Author Topic: baby talk  (Read 1520 times)

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Slartibartfast

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baby talk
« on: September 15, 2011, 02:28:29 PM »
Here's one of those "This may be a stupid question" questions: do y'all have "baby talk" in other languages?  How does it sound different than your regular language?

In English, we tend to use "goo goo ga ga" as our standard "baby talk" phrase (just like cats go meow and roosters go cockadoodledoo).  People who talk in baby talk (usually to babies, but occasionally to their significant others  :-X) purse up their lips a bit so all their vowels sound closer to "oo" and use short, inane words and phrases.

Is that the same in other languages?

BabylonSister

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Re: baby talk
« Reply #1 on: September 15, 2011, 09:05:12 PM »
I believe changing one's voice and speech pattern to speak to a baby is a universal phenomenon. We certainly do in French. One common way to do it is to repeat a syllable. A few "baby" words, with the adult word in parentheses if it came from it:

sleep = dodo (dormir)
milk = lolo (lait)
train = tchoutchou (pronounced like "choochoo")
dog = toutou
teddy bear = nounours (ours)

The syllable repetition is a frequent pattern in French, not just in baby talk (for instance, it's a common way of making nicknames : Christian(e) --> Cricri ; Louis(e) --> Loulou, Albert --> Bébert, etc) but it works particularly well with babies.

Sharnita

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Re: baby talk
« Reply #2 on: September 15, 2011, 09:33:47 PM »
I rember seeing a documentary where they did indeed touch on the fact that all languages do some sort of baby talk and they showed a woman who was Asian talking and while I didn't know what she was saying the cadence and pitch were pretty similar to English(American) baby talk.
« Last Edit: September 16, 2011, 05:58:39 AM by Sharnita »

magdalena

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Re: baby talk
« Reply #3 on: September 16, 2011, 04:40:57 AM »
Yes, there's baby talk in other languages. Both simplified words and just the pitch/cadence thing. Actually, there are child language experts who claim baby talk to help babies develop language...



Cyradis

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Re: baby talk
« Reply #4 on: September 17, 2011, 11:14:48 PM »
I believe changing one's voice and speech pattern to speak to a baby is a universal phenomenon. We certainly do in French. One common way to do it is to repeat a syllable. A few "baby" words, with the adult word in parentheses if it came from it:

sleep = dodo (dormir)
milk = lolo (lait)
train = tchoutchou (pronounced like "choochoo")
dog = toutou
teddy bear = nounours (ours)

The syllable repetition is a frequent pattern in French, not just in baby talk (for instance, it's a common way of making nicknames : Christian(e) --> Cricri ; Louis(e) --> Loulou, Albert --> Bébert, etc) but it works particularly well with babies.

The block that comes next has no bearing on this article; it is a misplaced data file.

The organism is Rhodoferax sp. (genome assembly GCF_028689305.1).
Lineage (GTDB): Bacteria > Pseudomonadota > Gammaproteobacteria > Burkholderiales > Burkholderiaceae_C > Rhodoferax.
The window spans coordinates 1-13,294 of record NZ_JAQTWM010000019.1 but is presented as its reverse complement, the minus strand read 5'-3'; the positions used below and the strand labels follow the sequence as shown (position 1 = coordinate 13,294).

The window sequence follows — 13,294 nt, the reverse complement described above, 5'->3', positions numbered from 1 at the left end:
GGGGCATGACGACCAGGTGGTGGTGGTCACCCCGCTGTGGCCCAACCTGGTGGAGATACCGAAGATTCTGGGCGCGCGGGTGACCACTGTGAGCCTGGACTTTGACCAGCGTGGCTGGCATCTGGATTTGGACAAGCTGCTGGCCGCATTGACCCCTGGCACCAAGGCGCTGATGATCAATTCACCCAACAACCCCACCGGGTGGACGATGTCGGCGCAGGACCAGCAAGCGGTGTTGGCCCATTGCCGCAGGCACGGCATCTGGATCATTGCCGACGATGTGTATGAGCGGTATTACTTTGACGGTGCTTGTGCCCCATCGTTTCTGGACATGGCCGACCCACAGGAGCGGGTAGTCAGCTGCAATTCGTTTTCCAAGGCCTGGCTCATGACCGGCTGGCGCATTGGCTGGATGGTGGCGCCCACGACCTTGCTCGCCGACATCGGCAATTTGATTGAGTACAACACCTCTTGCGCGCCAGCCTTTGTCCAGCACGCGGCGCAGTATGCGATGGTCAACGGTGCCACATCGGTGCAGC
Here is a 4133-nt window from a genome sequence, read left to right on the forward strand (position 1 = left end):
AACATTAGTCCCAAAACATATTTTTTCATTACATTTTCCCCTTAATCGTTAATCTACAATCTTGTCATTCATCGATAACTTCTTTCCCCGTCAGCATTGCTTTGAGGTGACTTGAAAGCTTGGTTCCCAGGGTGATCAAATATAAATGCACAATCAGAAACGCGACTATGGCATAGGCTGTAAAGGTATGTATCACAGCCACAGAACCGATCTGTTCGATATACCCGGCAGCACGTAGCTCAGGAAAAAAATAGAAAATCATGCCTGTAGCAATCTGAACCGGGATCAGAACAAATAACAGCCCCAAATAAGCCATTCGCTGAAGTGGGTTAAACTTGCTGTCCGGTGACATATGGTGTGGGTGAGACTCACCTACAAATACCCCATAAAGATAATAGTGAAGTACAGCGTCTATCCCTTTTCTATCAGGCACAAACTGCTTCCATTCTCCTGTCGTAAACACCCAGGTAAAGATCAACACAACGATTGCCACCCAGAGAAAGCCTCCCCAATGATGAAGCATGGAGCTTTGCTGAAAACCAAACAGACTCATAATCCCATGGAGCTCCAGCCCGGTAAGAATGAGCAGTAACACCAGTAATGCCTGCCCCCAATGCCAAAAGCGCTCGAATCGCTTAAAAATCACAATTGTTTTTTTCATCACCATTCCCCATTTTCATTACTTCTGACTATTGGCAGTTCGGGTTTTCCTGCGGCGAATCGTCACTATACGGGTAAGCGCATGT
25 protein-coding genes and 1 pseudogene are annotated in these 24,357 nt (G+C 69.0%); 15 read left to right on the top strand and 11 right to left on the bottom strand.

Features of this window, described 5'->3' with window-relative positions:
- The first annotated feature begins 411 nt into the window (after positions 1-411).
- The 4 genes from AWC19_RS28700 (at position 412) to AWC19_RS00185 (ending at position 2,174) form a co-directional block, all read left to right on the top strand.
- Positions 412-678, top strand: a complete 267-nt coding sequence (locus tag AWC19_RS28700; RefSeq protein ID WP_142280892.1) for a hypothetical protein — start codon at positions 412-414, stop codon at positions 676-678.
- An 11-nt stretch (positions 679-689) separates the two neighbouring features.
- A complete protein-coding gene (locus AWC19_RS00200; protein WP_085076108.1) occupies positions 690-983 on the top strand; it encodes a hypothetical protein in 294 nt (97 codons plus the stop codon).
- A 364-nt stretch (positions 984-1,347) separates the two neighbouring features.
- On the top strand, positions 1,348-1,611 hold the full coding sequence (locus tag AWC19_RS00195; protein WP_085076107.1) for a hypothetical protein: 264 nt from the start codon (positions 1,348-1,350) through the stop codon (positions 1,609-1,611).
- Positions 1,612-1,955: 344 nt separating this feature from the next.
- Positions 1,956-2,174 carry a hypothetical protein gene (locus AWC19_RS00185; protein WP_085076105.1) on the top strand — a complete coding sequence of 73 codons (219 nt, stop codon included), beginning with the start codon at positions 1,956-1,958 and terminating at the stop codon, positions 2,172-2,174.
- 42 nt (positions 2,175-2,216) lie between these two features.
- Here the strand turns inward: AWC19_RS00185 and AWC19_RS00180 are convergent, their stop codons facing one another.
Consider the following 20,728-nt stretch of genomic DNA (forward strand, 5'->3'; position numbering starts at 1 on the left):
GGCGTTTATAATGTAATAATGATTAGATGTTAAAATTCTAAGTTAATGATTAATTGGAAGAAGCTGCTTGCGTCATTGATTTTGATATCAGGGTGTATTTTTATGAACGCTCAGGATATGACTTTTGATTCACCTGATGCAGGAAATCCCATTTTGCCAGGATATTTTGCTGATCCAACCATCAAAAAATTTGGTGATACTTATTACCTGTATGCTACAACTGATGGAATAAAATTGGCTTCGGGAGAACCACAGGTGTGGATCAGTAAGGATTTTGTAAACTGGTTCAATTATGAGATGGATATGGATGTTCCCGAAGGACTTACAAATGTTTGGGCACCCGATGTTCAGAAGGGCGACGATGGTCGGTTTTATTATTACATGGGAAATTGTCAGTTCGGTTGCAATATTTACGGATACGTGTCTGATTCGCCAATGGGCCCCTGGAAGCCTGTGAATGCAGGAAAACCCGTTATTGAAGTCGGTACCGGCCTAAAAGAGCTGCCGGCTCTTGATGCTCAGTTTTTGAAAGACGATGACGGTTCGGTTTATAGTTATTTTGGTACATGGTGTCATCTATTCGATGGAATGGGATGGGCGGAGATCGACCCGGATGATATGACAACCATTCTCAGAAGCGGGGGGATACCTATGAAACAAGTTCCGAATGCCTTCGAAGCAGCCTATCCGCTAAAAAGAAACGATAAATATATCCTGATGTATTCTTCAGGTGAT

That's very interesting. I've heard "dodo" all my life but never knew its origins; we have strong French and Spanish influences in our culture.

I'mnotinsane

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Re: baby talk
« Reply #5 on: September 26, 2011, 11:19:01 PM »
I believe changing one's voice and speech pattern to speak to a baby is a universal phenomenon. We certainly do in French. One common way to do it is to repeat a syllable. A few "baby" words, with the adult word in parentheses if it came from it:

sleep = dodo (dormir)
milk = lolo (lait)
train = tchoutchou (pronounced like "choochoo")dog = toutou
teddy bear = nounours (ours)

The syllable repetition is a frequent pattern in French, not just in baby talk (for instance, it's a common way of making nicknames : Christian(e) --> Cricri ; Louis(e) --> Loulou, Albert --> Bébert, etc) but it works particularly well with babies.

In American English choo choo = trains  because that is the sound of a locomotive horn.  :D

Rohanna

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Re: baby talk
« Reply #6 on: September 26, 2011, 11:32:27 PM »
Yup, it's called by some "parentese" or "motherese" and it's universal to one degree or another across cultures. Humans modulate the tone of their speech and the pattern of words they chose to engage a small child's attention. Higher pitches, drawn out sounds and repetition are what grab a baby's attention and get it to focus on the sound. The repetition aids in formulating the concept that the sounds "mean" something.

"baby talk" is a little different, because it can refer to "cutesy"/nonsense speech that some people like to direct at kids.

Parentese: "Hiiiiiii baaaaaaaybeeeee, where's your toes? where's your toes? oooooooh THERE's your toooooooes"

Baby talk: "Hiiii poooopsie-bonnet-boo where's oooo little piggies? Where's ooooo little piggy wiggies? I seee dem! Ooo lets pway wif pweciouses wittle toesy-woeseys"

My friends, love is better than anger. Hope is better than fear. Optimism is better than despair. So let us be loving, hopeful and optimistic. And we’ll change the world. ~ Jack Layton.